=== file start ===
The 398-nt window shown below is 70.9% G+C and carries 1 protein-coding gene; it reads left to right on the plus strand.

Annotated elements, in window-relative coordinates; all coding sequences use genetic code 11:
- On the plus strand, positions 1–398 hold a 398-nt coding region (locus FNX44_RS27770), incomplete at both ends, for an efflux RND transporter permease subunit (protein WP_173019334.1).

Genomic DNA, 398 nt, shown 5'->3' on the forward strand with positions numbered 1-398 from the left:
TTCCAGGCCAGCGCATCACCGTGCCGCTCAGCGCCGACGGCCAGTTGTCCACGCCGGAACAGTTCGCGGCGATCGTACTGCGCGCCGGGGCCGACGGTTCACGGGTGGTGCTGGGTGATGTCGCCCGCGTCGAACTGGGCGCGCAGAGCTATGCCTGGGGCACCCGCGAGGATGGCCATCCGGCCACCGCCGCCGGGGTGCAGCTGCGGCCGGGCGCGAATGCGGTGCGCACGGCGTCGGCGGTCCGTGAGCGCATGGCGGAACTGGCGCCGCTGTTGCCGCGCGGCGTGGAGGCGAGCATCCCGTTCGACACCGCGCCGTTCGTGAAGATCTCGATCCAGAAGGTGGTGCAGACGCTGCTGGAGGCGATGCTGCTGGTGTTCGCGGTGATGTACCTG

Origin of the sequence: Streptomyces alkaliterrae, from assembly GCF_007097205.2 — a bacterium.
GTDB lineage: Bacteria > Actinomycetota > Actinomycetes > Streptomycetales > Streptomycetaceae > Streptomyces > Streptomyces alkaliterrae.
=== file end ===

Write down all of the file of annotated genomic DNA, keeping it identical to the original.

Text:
The 398-nt window shown below is 70.9% G+C and carries 1 protein-coding gene; it reads left to right on the plus strand.

Annotated elements, in window-relative coordinates; all coding sequences use genetic code 11:
- On the plus strand, positions 1–398 hold a 398-nt coding region (locus FNX44_RS27770), incomplete at both ends, for an efflux RND transporter permease subunit (protein WP_173019334.1).

Genomic DNA, 398 nt, shown 5'->3' on the forward strand with positions numbered 1-398 from the left:
TTCCAGGCCAGCGCATCACCGTGCCGCTCAGCGCCGACGGCCAGTTGTCCACGCCGGAACAGTTCGCGGCGATCGTACTGCGCGCCGGGGCCGACGGTTCACGGGTGGTGCTGGGTGATGTCGCCCGCGTCGAACTGGGCGCGCAGAGCTATGCCTGGGGCACCCGCGAGGATGGCCATCCGGCCACCGCCGCCGGGGTGCAGCTGCGGCCGGGCGCGAATGCGGTGCGCACGGCGTCGGCGGTCCGTGAGCGCATGGCGGAACTGGCGCCGCTGTTGCCGCGCGGCGTGGAGGCGAGCATCCCGTTCGACACCGCGCCGTTCGTGAAGATCTCGATCCAGAAGGTGGTGCAGACGCTGCTGGAGGCGATGCTGCTGGTGTTCGCGGTGATGTACCTG

Origin of the sequence: Streptomyces alkaliterrae, from assembly GCF_007097205.2 — a bacterium.
GTDB lineage: Bacteria > Actinomycetota > Actinomycetes > Streptomycetales > Streptomycetaceae > Streptomyces > Streptomyces alkaliterrae.